- Body mass index (BMI) is needed to categorize a kid as normal weight, overweight or obese.
- If the child’s BMI on the growth charts is between 85th and 94th percentile for his/her age and sex then the child is overweight.
- If the child’s BMI on the growth charts is more than the 95th percentile for his/her age and sex then the child is obese.
- Blood sugar and blood cholesterol tests may be ordered by your paediatrician if your child is obese.
- Rarely if your child is eating a healthy diet and exercising regularly and is still obese, some special hormonal tests may be required to know the cause of obesity.
Treatment and prevention
- For children under age 7 who have no other health concerns, the goal of treatment may be weight maintenance rather than weight loss.
- Weight loss is recommended for children older than age 7 or for younger children who have related health concerns. Weight loss should be slow and steady- ranging from 0.5 kgs a week to 0.5 kgs a month, depending on your child’s condition.
- Provide healthier options. Foods, such as cookies, chips and prepared meals, are often high in sugar and fat. Always have healthy snacks available. Encourage eating of fruits and salads as snacks. And never use food as a reward or punishment.
- Limit sweetened beverages,including those containing fruit juice. These drinks provide little nutritional value in exchange for their high calories. They also can make your child feel too full to eat healthier foods.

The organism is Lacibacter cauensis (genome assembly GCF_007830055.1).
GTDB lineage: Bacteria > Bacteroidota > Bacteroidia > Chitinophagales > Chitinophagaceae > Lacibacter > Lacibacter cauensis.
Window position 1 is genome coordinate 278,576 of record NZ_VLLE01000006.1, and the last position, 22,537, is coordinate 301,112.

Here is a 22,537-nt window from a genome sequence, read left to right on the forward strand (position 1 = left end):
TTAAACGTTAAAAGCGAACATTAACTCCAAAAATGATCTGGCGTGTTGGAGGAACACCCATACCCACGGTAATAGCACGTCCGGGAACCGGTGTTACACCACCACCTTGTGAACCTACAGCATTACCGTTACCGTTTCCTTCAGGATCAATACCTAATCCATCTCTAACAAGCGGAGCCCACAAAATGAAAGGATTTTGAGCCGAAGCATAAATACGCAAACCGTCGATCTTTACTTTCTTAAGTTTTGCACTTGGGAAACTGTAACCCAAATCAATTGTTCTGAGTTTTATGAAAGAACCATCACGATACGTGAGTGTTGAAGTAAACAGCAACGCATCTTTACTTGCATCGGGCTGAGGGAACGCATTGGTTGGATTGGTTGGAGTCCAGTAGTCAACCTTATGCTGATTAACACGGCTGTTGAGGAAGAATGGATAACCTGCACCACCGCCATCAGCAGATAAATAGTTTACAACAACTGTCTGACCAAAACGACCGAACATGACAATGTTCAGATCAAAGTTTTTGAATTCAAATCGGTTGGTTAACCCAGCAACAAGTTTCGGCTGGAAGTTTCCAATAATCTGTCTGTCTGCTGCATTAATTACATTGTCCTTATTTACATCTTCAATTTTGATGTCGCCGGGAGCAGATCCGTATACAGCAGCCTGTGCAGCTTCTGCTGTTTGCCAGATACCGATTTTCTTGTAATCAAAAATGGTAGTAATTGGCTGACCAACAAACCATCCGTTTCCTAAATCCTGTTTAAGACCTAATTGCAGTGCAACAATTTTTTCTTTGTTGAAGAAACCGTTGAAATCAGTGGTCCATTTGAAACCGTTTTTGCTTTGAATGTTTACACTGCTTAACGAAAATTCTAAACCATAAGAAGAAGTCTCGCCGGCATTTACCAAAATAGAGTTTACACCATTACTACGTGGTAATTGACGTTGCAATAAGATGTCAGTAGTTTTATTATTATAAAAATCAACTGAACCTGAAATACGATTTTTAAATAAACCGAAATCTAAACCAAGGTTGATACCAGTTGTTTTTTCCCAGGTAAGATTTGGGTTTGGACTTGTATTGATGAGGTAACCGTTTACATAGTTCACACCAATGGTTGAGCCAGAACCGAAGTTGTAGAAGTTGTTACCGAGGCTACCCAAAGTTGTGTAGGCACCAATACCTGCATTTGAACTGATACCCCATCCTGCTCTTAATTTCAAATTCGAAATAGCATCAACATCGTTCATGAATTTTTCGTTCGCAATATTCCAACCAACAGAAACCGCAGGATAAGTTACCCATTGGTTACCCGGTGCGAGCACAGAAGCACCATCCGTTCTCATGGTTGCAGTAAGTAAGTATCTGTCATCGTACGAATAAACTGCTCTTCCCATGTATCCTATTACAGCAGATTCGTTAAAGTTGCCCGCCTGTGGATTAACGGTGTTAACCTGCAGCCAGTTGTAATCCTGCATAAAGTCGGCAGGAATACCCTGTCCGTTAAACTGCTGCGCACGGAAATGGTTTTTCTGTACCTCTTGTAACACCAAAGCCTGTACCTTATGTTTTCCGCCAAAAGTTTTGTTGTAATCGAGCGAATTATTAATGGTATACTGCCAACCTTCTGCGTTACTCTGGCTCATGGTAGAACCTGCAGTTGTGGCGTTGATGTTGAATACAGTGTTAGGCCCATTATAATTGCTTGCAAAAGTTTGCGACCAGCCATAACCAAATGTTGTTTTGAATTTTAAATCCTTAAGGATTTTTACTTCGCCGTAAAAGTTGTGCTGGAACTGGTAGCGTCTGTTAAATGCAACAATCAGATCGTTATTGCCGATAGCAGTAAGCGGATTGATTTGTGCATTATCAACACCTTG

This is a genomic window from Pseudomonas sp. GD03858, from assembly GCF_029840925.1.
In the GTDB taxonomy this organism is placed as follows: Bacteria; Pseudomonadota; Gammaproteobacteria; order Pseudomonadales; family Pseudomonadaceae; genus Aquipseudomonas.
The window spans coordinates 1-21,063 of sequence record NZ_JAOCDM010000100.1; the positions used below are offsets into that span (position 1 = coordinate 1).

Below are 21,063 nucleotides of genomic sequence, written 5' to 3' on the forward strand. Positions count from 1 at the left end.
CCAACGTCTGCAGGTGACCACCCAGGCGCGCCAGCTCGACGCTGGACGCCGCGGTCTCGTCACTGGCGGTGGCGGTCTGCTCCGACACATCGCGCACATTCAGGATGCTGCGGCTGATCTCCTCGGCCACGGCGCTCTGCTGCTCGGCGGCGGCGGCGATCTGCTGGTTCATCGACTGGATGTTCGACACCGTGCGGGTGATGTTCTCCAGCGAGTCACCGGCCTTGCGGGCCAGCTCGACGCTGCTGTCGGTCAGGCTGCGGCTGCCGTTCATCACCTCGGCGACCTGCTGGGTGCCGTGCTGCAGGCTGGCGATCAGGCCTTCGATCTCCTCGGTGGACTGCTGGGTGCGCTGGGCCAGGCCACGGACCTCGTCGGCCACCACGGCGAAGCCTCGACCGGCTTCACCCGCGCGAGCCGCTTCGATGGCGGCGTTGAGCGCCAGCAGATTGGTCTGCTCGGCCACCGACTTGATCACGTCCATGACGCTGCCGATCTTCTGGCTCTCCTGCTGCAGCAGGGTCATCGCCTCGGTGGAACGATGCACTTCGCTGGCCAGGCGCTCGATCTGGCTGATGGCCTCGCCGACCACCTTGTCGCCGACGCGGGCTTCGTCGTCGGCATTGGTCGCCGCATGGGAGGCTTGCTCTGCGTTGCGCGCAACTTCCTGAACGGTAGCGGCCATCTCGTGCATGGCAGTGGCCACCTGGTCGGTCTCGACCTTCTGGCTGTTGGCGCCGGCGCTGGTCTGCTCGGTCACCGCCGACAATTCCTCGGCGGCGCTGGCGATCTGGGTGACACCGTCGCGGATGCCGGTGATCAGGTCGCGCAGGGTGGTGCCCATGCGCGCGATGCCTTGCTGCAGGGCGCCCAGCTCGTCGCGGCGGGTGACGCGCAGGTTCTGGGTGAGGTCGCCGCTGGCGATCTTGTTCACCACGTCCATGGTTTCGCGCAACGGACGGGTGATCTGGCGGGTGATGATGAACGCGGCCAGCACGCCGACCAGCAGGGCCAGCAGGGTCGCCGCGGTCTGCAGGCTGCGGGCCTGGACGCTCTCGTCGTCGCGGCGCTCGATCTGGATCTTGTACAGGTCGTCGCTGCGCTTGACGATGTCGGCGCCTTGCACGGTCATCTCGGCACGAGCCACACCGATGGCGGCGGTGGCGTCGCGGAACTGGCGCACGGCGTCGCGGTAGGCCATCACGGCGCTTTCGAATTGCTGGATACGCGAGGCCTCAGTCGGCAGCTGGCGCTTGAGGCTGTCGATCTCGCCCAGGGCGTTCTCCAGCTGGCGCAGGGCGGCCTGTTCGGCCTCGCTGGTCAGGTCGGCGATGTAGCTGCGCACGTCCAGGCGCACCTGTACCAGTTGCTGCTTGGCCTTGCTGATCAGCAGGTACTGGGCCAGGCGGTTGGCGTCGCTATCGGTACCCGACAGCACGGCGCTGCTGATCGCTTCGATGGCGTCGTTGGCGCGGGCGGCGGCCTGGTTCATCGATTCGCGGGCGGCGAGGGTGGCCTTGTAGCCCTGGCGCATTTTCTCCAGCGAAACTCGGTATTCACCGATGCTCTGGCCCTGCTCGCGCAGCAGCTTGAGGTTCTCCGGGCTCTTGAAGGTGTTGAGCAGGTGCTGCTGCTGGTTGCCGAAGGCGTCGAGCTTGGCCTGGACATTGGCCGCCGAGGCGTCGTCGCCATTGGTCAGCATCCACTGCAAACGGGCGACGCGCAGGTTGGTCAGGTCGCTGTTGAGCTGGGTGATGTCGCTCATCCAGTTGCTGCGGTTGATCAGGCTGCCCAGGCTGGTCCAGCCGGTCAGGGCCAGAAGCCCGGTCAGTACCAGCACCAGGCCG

- Sit down together for family meals: Discourage eating in front of a screen, such as a television, computer or video game. This leads to fast eating and lowered awareness of how much you are eating.
- Limit the number of times you eat out or order for home delivery,especially at fast-food restaurants. Many of the menu options are high in fat and calories.
- Do not keep junk and unhealthy food at home: If there is no access to high calorie unhealthy food at home, your child will be forced to try healthier options.
- Limit screen time to no more than 2 hours a day: This includes television viewing, internet and video games.
- Encourage activity and exercise:Your child’s activity does not have to be a structured exercise program. Free-play activities, such as playing hide-and-seek, tug of war, etc can be great for improving fitness. Try and find stuff which your child enjoys.
- Plan activities and exercise together as a family: Find fun activities that the whole family can do together. Go cycling together on a weekend or make swimming a morning family routine.
Emotional well being – Kids with obesity are more likely to have low self esteem and may suffer from depression. As parents it is important to help them cope with obesity with a positive attitude.
- Be sensitive to your child’s needs and feelings: Let him or her choose what physical activities he or she is comfortable with and what diet plan will suit your child best.
- Find reasons to praise your child’s efforts: When your child starts exercising or avoiding junk food praise him/her and offer small rewards (never food) like a new book, going for a movie etc.
- Never scold or embarrass your child
- Talk to your child about his or her feelings:Help your child find ways to deal with his or her emotions that don’t involve eating.
Very rarely medicines or surgery may be considered as options for obesity treatment.